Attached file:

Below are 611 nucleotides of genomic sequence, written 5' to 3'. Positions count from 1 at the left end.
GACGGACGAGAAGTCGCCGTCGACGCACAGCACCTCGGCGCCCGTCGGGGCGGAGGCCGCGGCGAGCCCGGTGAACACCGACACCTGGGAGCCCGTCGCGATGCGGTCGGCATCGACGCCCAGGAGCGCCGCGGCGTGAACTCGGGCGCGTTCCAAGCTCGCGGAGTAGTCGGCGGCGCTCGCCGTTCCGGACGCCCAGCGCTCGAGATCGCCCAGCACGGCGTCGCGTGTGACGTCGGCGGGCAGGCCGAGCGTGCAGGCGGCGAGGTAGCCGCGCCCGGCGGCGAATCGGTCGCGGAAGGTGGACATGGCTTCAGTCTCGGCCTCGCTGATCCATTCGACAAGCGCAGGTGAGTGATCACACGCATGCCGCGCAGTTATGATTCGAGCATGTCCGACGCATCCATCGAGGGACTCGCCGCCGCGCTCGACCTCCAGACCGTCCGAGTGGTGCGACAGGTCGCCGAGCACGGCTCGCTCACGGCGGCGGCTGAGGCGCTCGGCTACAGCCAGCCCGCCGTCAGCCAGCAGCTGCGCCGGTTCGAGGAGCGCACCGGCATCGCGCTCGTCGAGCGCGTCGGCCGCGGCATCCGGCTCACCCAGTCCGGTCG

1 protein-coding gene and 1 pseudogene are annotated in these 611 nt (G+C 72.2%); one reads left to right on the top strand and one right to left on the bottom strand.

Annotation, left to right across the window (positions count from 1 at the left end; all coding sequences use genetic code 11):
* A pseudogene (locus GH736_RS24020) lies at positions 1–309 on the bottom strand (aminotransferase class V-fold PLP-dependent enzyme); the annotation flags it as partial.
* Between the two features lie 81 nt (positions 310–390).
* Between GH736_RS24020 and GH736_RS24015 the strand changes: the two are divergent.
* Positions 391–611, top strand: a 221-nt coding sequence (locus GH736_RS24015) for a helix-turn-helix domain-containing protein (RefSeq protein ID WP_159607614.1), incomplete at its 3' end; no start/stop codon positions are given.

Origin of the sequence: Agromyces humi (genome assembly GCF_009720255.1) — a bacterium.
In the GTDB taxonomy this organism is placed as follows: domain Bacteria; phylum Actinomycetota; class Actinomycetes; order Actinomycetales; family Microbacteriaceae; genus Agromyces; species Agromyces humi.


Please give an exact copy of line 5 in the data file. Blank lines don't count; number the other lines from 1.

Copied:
* A pseudogene (locus GH736_RS24020) lies at positions 1–309 on the bottom strand (aminotransferase class V-fold PLP-dependent enzyme); the annotation flags it as partial.